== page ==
A riveting historical account of a prisoner in a Turkish penal colony and the world-changing letters he sent to the religious and secular leaders. Between 1867 and 1873 a solitary prisoner in a Turkish penal colony wrote a series of letters to the kings and emperors of the day, predicting with amazing accuracy the course of modern history: the fall of several nations, the overthrow of certain individual monarchs, the decline of specific religious institutions, the rise of communism, and the threat of nuclear weapons. The prisoner was Baha'u'llah, Prophet and Founder of the Baha'i Faith. What was the source of the prisoner's knowledge? What did the letters have to say about the future of humanity in the twenty-first century? The answers are here.
The Practice of the Court of King s Bench in Personal Actions
This collection bundles three titles from beloved author Gene Edwards into one e-book for a great value! A Tale of Three Kings This best-selling tale is based on the biblical figures of David, Saul, and Absalom. For the many Christians who have experienced pain, loss, and heartache at the hands of other believers, this compelling story offers comfort, healing, and hope. Christian leaders and directors of religious movements throughout the world have recommended this simple, powerful, and beautiful story to their members and staff. You will want to join the thousands who have been profoundly touched by this incomparable story. The Prisoner in the Third Cell Imprisoned by Herod, John the Baptist struggles to understand a Lord who did not meet his expectations—a dramatic account offering insight into the ways of God. The Divine Romance A breathtakingly beautiful saga spanning from eternity to eternity, presented from the view of angels. Experience creation, the crucifixion, and the resurrection from this unique viewpoint, and gain a better understanding of the majestic love of God. Gene Edwards’s classic tale is the greatest love story ever told.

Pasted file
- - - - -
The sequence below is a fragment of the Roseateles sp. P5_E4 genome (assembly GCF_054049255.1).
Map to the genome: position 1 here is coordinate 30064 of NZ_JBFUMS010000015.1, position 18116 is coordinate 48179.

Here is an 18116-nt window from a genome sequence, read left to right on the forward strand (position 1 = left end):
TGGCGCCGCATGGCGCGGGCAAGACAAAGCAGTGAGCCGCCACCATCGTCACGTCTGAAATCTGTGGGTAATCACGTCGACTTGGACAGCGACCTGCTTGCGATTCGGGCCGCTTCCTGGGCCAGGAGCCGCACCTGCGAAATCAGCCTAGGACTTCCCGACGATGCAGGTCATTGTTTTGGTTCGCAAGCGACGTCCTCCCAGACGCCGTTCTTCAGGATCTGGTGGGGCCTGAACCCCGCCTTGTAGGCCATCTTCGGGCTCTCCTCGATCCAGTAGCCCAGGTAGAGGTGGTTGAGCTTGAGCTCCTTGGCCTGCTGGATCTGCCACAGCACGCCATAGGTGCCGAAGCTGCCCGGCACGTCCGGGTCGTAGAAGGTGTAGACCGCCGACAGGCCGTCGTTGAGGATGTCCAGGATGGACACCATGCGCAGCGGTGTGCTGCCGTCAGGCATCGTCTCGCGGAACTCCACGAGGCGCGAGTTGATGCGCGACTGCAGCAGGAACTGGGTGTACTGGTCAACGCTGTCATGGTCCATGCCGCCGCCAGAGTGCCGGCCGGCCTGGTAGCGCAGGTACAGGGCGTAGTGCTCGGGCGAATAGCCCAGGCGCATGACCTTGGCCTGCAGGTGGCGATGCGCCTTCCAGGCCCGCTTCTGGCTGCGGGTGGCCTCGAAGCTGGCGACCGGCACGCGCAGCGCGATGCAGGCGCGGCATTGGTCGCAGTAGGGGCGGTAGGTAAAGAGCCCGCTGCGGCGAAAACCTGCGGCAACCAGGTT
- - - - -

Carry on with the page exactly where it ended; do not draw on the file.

'If love were the only thing, I would follow you-in rags if need be ... But is love the only thing?' Anthony Hope's The Prisoner of Zenda is a swashbuckling adventure set in Ruritania, a mythical pocket kingdom. Englishman Rudolf Rassendyll closely resembles the King of Ruritania, and to foil a coup by his rival to the throne, he is persuaded to impersonate him for a day. However, Rassendyll's role becomes more complicated when the real king is kidnapped, and he falls for the lovely Princess Flavia. Although the story is set in the near past, Ruritania is a semi-feudal land in which a strong sword arm can carry the day, and Rassendyll and his allies fight to rescue the king. But if he succeeds, our hero and Flavia will have to choose between love and honour. As Nicholas Daly's introduction outlines, this thrilling tale inspired not only stage and screen adaptations, but also place names, and even a popular board game. A whole new subgenre of 'Ruritanian romances' followed, though no imitation managed to capture the charm, exuberance, and sheer storytelling power of Hope's classic tale.
Kings of society or Leaders of social intellectual and religious progress